Lt. Gov. Casey Cagle, left, Sen. Judson Hill and Irene Munn, general counsel and director of policy with the lieutenant governor's office, look over changes made in the House to Hill's bill, SB 98. The bill would bar the state employee health insurance plan from covering abortions in most cases. BRANT SANDERLIN /BSANDERLIN@AJC.COM
Photo: Brant Sanderlin
Photo: Brant Sanderlin

Abortion bill passes Georgia Legislature

Legislation that would bar the state employee health insurance plan from covering abortions in most cases received final passage Tuesday from the Georgia Legislature, sending it to Gov. Nathan Deal for his signature.

Senate Bill 98 passed after both the House and Senate agreed to changes made to the bill in committee. House members voted first, 105-64, to approve the measure. The Senate then voted 36-18 to do the same.

The bill makes no exception for rape or incest, only allowing consideration of a medical emergency involving the life of the mother. It doesn’t make any medical procedure that is legal today illegal. It instead dictates how medical care involving abortions is paid for through the state health plans and through insurance exchanges offered via the Affordable Care Act.

SB 98, authored by Sen. Judson Hill, R-Marietta, makes permanent a decision made last year by the Department of Community Health’s board to bar abortion coverage under the state health plan except when the life of the mother is at stake. That move followed a directive from Gov. Nathan Deal after lawmakers failed to pass a similar bill in the waning hours of the 2013 session.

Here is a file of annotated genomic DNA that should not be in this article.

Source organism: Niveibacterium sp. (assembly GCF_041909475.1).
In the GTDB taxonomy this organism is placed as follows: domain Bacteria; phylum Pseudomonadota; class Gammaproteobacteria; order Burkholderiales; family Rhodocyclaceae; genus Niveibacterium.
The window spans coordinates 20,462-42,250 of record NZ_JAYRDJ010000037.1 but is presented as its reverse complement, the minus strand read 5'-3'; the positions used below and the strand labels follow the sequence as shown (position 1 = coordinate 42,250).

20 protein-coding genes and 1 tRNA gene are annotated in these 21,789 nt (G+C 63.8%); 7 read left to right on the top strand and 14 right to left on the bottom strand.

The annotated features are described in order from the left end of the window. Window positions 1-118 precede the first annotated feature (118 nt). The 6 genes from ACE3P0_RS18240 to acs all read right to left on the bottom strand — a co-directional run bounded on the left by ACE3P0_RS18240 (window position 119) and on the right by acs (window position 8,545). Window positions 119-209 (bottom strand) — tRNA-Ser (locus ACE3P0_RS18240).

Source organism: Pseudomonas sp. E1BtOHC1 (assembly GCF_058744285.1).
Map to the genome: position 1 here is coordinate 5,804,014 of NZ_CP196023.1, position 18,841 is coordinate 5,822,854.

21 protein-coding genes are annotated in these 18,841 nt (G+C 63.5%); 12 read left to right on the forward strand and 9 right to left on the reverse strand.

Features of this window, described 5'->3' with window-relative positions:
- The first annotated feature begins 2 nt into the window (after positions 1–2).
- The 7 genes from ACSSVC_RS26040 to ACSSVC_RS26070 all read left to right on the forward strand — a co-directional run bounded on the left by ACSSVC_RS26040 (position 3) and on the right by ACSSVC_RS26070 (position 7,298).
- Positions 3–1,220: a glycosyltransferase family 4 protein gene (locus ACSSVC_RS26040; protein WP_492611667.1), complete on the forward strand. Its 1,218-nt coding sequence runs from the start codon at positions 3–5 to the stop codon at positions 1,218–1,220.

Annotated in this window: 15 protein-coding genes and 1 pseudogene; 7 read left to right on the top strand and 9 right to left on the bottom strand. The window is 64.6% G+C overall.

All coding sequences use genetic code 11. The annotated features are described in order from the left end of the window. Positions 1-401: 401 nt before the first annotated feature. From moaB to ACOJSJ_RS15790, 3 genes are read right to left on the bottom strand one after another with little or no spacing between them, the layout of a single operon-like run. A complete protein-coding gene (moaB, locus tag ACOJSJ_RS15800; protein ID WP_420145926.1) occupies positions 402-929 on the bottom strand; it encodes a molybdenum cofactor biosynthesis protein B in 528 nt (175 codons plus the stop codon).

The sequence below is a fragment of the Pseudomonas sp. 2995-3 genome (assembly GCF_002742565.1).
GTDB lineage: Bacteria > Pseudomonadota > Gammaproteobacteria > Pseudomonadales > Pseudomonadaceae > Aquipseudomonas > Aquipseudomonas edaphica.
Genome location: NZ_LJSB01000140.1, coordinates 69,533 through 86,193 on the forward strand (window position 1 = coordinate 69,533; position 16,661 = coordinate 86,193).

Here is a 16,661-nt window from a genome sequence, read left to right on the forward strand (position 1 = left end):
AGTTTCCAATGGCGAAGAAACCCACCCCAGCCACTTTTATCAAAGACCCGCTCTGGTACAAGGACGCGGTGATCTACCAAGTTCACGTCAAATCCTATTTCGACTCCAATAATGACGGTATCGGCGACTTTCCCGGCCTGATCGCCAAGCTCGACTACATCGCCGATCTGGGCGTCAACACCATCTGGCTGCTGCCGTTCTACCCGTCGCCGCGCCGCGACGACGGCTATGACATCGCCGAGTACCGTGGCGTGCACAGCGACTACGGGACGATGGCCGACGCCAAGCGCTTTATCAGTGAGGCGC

“This legislation provides permanency rather than the temporary nature of rules and regs,” said Rep. Richard Smith, a Republican from Columbus and chairman of the House Insurance Committee.

But Democrats in both chambers decried what Sen. Nan Orrock, D-Atlanta, called an “egregious attack” on women’s access to health care.

House Minority Whip Carolyn Hugley, D-Columbus, said only nine other states bar their employee health plans from funding abortion in cases of rape and incest.

“What we’re saying to people working for us in this Capitol is we love you, but you better not get raped,” Hugley said. “Because if you do, you’re going to have to carry that pregnancy to term.”

Hugley also criticized Smith’s handling of the bill in committee. SB 98 had no subcommittee hearing, and the public was not allowed to testify last week when his panel approved the bill in less than 15 minutes.

That process, in fact, was so rushed that the amended version approved by the committee had a glaring error. That version of the bill said any rule or regulation approved by the DCH board as of Jan. 1, 2014, would become law.

The Atlanta Journal-Constitution reported afterward that no such rule or regulation exists. The board’s vote in August to bar abortion coverage was not a rule or regulation under state law. That loophole was closed by the House Rules Committee.

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